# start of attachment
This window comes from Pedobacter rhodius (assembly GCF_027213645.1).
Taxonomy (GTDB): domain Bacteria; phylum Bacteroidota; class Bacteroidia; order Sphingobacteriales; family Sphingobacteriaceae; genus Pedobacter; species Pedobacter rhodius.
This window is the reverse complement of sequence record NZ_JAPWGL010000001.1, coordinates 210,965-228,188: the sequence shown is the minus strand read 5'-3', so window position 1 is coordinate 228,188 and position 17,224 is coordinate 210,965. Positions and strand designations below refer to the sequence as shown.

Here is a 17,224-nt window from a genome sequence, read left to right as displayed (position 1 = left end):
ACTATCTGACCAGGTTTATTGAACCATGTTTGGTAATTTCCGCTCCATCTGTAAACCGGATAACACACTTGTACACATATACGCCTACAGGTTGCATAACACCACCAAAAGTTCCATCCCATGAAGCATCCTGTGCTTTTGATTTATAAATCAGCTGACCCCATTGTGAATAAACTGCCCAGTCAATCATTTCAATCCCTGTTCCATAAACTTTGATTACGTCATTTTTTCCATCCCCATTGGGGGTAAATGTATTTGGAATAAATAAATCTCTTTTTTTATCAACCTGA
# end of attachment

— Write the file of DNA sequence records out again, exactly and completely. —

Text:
This window comes from Pedobacter rhodius (assembly GCF_027213645.1).
Taxonomy (GTDB): domain Bacteria; phylum Bacteroidota; class Bacteroidia; order Sphingobacteriales; family Sphingobacteriaceae; genus Pedobacter; species Pedobacter rhodius.
This window is the reverse complement of sequence record NZ_JAPWGL010000001.1, coordinates 210,965-228,188: the sequence shown is the minus strand read 5'-3', so window position 1 is coordinate 228,188 and position 17,224 is coordinate 210,965. Positions and strand designations below refer to the sequence as shown.

Here is a 17,224-nt window from a genome sequence, read left to right as displayed (position 1 = left end):
ACTATCTGACCAGGTTTATTGAACCATGTTTGGTAATTTCCGCTCCATCTGTAAACCGGATAACACACTTGTACACATATACGCCTACAGGTTGCATAACACCACCAAAAGTTCCATCCCATGAAGCATCCTGTGCTTTTGATTTATAAATCAGCTGACCCCATTGTGAATAAACTGCCCAGTCAATCATTTCAATCCCTGTTCCATAAACTTTGATTACGTCATTTTTTCCATCCCCATTGGGGGTAAATGTATTTGGAATAAATAAATCTCTTTTTTTATCAACCTGA